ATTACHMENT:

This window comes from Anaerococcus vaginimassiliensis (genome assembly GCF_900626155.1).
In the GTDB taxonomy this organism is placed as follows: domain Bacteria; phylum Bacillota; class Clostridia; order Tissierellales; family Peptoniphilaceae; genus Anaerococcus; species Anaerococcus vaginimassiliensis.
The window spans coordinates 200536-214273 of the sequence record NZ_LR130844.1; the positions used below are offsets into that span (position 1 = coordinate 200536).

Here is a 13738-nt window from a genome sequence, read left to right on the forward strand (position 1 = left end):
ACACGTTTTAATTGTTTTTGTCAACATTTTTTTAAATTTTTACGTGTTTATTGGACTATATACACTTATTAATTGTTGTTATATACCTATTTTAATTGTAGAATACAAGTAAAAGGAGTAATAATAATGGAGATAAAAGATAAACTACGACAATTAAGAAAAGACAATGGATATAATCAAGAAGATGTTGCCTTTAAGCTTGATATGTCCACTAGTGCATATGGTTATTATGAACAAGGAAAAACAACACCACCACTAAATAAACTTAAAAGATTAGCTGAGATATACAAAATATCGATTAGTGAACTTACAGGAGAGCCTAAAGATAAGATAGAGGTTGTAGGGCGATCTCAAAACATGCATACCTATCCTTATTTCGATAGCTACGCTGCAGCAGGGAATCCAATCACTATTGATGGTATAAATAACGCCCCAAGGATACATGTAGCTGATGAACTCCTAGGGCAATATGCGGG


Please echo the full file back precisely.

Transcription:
This window comes from Anaerococcus vaginimassiliensis (genome assembly GCF_900626155.1).
In the GTDB taxonomy this organism is placed as follows: domain Bacteria; phylum Bacillota; class Clostridia; order Tissierellales; family Peptoniphilaceae; genus Anaerococcus; species Anaerococcus vaginimassiliensis.
The window spans coordinates 200536-214273 of the sequence record NZ_LR130844.1; the positions used below are offsets into that span (position 1 = coordinate 200536).

Here is a 13738-nt window from a genome sequence, read left to right on the forward strand (position 1 = left end):
ACACGTTTTAATTGTTTTTGTCAACATTTTTTTAAATTTTTACGTGTTTATTGGACTATATACACTTATTAATTGTTGTTATATACCTATTTTAATTGTAGAATACAAGTAAAAGGAGTAATAATAATGGAGATAAAAGATAAACTACGACAATTAAGAAAAGACAATGGATATAATCAAGAAGATGTTGCCTTTAAGCTTGATATGTCCACTAGTGCATATGGTTATTATGAACAAGGAAAAACAACACCACCACTAAATAAACTTAAAAGATTAGCTGAGATATACAAAATATCGATTAGTGAACTTACAGGAGAGCCTAAAGATAAGATAGAGGTTGTAGGGCGATCTCAAAACATGCATACCTATCCTTATTTCGATAGCTACGCTGCAGCAGGGAATCCAATCACTATTGATGGTATAAATAACGCCCCAAGGATACATGTAGCTGATGAACTCCTAGGGCAATATGCGGG